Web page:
Nqobile Tshili and Locadia Mavhudzi
THE Zimbabwe Electoral Commission (ZEC) has registered more than two million people under the ongoing Biometric Voter Registration (BVR), with Bulawayo Province having the least number of registered voters at 17,5 percent. A ZEC statement shows that only 71 536 people have registered to vote in Bulawayo.
Harare Province has 309 951 registered voters, Mashonaland East 259 731, Mashonaland Central 205 609, Mashonaland West 197 238, Manicaland 271 160, Midlands 272 013, Matabeleland North 106 906 while Matabeleland South has 84 324 registered voters with the registration progress at 28 percent. ZEC is targeting to have registered seven million people at the end of the BVR programme. In an interview yesterday, ZEC commissioner Dr Qhubani Moyo said the electoral commission is pleased to have surpassed two million registered voters. He said even Bulawayo will eventually come to the party.
“We observed that Bulawayo has been a bit slow, but is coming up well. We still encourage the people of Bulawayo to go in their numbers and register as voters,” said Dr Moyo.
He said the commission was intensifying its voter education programme to draw more people to register.
Dr Moyo said apart from media advertisements, the electoral commission has engaged civic society and political parties to encourage their members to register to vote in next year’s elections.
“The commission has also eased the voter registration process by making registration officers commissioners of oaths. Even political parties are deploying their teams on the ground to encourage people to register,” he said.
Dr Moyo said ZEC was convinced that as the registration programme progresses into its third and final phase, more people from Bulawayo will register.
“The low figures for Bulawayo can also be attributed to the fact that phase one was concentrated in low density suburbs with few people. Now we have moved to the high-density suburbs that are densely populated,” he said.
The second phase of mobile BVR will end on November 13, while the third segment will take place between November 16 and December 1. The last leg will run from December 4 to December 19. Meanwhile, Midlands Province has recorded the highest number of people being turned away under the Biometric Voter Registration (BVR) exercise with 4 616 people so far. In a national report released recently, the Midlands Province had some remote areas where the BVR team were struggling to access.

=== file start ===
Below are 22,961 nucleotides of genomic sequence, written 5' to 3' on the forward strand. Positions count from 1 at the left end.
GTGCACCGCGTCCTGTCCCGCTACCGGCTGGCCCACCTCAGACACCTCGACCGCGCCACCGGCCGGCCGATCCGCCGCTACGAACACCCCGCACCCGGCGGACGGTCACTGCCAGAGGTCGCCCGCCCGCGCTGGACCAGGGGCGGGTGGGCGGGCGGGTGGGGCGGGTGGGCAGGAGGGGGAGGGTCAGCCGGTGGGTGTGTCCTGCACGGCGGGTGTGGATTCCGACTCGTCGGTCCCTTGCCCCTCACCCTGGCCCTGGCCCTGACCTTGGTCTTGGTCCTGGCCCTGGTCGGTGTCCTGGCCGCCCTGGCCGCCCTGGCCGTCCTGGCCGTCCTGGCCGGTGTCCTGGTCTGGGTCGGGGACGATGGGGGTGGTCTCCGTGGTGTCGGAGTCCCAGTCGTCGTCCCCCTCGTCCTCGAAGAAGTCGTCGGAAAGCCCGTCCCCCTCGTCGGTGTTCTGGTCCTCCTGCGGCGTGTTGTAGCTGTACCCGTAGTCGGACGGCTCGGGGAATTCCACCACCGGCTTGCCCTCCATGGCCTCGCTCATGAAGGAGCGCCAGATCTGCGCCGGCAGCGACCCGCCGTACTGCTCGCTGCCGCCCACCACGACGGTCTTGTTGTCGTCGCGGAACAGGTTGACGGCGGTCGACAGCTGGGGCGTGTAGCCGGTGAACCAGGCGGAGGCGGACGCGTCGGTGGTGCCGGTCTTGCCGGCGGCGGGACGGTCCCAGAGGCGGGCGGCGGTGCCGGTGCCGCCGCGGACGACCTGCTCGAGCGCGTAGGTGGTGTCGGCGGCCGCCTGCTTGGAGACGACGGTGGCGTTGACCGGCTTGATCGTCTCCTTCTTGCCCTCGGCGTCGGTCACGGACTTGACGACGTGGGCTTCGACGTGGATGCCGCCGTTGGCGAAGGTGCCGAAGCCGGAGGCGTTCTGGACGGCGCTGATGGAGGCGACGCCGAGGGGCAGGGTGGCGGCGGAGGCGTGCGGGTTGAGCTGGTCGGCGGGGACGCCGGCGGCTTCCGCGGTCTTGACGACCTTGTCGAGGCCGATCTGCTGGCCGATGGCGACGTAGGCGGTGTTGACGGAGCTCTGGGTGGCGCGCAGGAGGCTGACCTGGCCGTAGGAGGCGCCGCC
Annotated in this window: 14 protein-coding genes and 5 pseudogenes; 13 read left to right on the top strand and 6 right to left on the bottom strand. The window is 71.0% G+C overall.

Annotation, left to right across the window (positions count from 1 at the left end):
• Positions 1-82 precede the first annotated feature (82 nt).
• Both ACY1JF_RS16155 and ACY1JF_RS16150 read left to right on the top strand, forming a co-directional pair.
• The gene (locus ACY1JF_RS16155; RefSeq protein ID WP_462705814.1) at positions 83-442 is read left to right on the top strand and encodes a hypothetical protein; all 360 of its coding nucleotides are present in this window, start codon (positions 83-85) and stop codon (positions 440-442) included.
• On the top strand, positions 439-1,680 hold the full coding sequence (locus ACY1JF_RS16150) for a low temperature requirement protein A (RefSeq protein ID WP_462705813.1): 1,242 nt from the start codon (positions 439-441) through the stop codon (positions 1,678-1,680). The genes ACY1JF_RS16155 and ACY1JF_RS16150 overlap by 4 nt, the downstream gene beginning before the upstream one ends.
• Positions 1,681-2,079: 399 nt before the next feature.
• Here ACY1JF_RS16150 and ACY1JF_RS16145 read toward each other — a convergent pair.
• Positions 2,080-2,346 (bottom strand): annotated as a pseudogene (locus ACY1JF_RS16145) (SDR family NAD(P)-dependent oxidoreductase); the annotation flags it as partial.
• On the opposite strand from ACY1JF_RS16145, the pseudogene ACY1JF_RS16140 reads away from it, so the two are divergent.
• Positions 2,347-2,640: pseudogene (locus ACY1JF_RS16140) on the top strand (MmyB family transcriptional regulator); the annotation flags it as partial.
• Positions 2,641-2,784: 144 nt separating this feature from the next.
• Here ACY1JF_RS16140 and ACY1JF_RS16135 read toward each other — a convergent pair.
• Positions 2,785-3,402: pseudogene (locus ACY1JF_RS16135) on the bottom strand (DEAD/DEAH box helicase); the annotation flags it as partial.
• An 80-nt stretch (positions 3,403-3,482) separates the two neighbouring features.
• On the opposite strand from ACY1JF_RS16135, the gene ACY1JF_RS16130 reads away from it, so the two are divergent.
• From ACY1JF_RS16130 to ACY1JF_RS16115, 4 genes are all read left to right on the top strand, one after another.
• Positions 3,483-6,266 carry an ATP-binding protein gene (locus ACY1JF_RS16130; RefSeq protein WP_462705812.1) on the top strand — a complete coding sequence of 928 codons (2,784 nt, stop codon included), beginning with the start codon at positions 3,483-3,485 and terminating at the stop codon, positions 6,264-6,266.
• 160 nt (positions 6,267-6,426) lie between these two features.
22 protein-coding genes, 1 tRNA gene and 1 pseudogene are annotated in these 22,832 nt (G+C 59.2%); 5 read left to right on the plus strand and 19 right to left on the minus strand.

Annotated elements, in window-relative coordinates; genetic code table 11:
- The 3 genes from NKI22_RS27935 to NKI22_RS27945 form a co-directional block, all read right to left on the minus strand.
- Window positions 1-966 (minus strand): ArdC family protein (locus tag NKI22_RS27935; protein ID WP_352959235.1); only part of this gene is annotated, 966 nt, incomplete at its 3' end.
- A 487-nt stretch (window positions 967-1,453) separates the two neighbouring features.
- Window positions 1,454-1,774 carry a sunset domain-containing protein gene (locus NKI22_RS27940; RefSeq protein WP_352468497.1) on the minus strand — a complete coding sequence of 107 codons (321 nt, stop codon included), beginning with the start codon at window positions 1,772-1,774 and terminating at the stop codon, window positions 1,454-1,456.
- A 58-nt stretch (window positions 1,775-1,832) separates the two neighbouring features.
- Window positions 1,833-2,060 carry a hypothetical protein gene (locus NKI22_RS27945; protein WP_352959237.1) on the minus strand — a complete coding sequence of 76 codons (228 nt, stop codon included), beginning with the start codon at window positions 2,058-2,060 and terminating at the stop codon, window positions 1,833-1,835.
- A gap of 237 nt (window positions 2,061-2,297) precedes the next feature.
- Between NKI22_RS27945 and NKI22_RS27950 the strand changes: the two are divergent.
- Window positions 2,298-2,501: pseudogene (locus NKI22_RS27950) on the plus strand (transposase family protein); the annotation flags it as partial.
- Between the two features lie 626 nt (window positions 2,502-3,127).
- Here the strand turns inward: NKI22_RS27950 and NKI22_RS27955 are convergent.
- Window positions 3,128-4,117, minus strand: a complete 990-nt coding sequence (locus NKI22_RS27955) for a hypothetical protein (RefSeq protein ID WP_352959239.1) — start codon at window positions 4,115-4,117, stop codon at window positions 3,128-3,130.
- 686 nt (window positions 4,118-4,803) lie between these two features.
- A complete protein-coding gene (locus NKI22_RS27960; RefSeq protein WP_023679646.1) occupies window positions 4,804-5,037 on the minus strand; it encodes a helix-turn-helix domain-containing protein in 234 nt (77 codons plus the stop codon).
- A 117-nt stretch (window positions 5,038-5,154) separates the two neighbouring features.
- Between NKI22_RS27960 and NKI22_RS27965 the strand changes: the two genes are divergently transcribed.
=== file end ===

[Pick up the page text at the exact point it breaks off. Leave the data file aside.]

According to the report, the majority of people, who were turned away had brought wrong particulars, which include driver’s licences and photocopied national identity cards. Some were aliens while others were deemed under-age. Chief Mapanzure of Zvishavane said lack of information was the major reason why people were being turned away, especially in rural areas.
“Here in Zvishavane for example, people are hesitant to go and register to vote because they do not understand the biometric registration process. Some villagers are actually afraid of having their pictures and fingerprints taken saying the process is a security threat. There is no enough information because most of them do not have radios or money to buy newspapers where these BVR advertisements’ are being placed,” he said.
Asked on the proof of residence challenges experienced before, the traditional leader said that was now a thing of the past as chiefs and village leaders were authorised to authenticate people’s proof of residence.